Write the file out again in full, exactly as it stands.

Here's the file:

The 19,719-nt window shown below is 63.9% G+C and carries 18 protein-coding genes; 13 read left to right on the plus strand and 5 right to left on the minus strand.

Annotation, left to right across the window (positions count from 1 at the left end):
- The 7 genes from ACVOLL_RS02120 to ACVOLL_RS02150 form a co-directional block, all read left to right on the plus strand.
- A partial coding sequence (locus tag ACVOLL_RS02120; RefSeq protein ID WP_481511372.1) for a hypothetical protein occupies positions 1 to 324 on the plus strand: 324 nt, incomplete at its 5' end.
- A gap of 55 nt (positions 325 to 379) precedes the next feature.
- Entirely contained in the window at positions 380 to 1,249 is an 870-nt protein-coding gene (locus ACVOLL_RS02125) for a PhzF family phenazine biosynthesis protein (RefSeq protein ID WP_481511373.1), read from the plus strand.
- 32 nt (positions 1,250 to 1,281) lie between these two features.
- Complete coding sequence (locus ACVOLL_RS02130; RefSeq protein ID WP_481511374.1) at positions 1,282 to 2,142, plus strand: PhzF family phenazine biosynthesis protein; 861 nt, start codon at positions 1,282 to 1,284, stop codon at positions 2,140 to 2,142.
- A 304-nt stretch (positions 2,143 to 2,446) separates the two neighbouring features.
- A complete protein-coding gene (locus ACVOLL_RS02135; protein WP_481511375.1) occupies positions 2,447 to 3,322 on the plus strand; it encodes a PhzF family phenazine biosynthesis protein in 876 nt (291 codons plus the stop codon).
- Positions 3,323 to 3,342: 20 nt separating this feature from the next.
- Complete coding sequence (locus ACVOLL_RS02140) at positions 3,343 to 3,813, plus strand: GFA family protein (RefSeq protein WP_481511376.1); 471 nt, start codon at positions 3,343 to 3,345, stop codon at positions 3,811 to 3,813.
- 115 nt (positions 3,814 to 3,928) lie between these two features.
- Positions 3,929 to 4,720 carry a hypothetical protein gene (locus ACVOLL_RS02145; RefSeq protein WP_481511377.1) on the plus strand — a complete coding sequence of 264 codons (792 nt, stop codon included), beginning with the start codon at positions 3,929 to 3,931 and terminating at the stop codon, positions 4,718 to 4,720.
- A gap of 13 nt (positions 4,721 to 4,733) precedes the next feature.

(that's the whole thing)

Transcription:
The 19,719-nt window shown below is 63.9% G+C and carries 18 protein-coding genes; 13 read left to right on the plus strand and 5 right to left on the minus strand.

Annotation, left to right across the window (positions count from 1 at the left end):
- The 7 genes from ACVOLL_RS02120 to ACVOLL_RS02150 form a co-directional block, all read left to right on the plus strand.
- A partial coding sequence (locus tag ACVOLL_RS02120; RefSeq protein ID WP_481511372.1) for a hypothetical protein occupies positions 1 to 324 on the plus strand: 324 nt, incomplete at its 5' end.
- A gap of 55 nt (positions 325 to 379) precedes the next feature.
- Entirely contained in the window at positions 380 to 1,249 is an 870-nt protein-coding gene (locus ACVOLL_RS02125) for a PhzF family phenazine biosynthesis protein (RefSeq protein ID WP_481511373.1), read from the plus strand.
- 32 nt (positions 1,250 to 1,281) lie between these two features.
- Complete coding sequence (locus ACVOLL_RS02130; RefSeq protein ID WP_481511374.1) at positions 1,282 to 2,142, plus strand: PhzF family phenazine biosynthesis protein; 861 nt, start codon at positions 1,282 to 1,284, stop codon at positions 2,140 to 2,142.
- A 304-nt stretch (positions 2,143 to 2,446) separates the two neighbouring features.
- A complete protein-coding gene (locus ACVOLL_RS02135; protein WP_481511375.1) occupies positions 2,447 to 3,322 on the plus strand; it encodes a PhzF family phenazine biosynthesis protein in 876 nt (291 codons plus the stop codon).
- Positions 3,323 to 3,342: 20 nt separating this feature from the next.
- Complete coding sequence (locus ACVOLL_RS02140) at positions 3,343 to 3,813, plus strand: GFA family protein (RefSeq protein WP_481511376.1); 471 nt, start codon at positions 3,343 to 3,345, stop codon at positions 3,811 to 3,813.
- 115 nt (positions 3,814 to 3,928) lie between these two features.
- Positions 3,929 to 4,720 carry a hypothetical protein gene (locus ACVOLL_RS02145; RefSeq protein WP_481511377.1) on the plus strand — a complete coding sequence of 264 codons (792 nt, stop codon included), beginning with the start codon at positions 3,929 to 3,931 and terminating at the stop codon, positions 4,718 to 4,720.
- A gap of 13 nt (positions 4,721 to 4,733) precedes the next feature.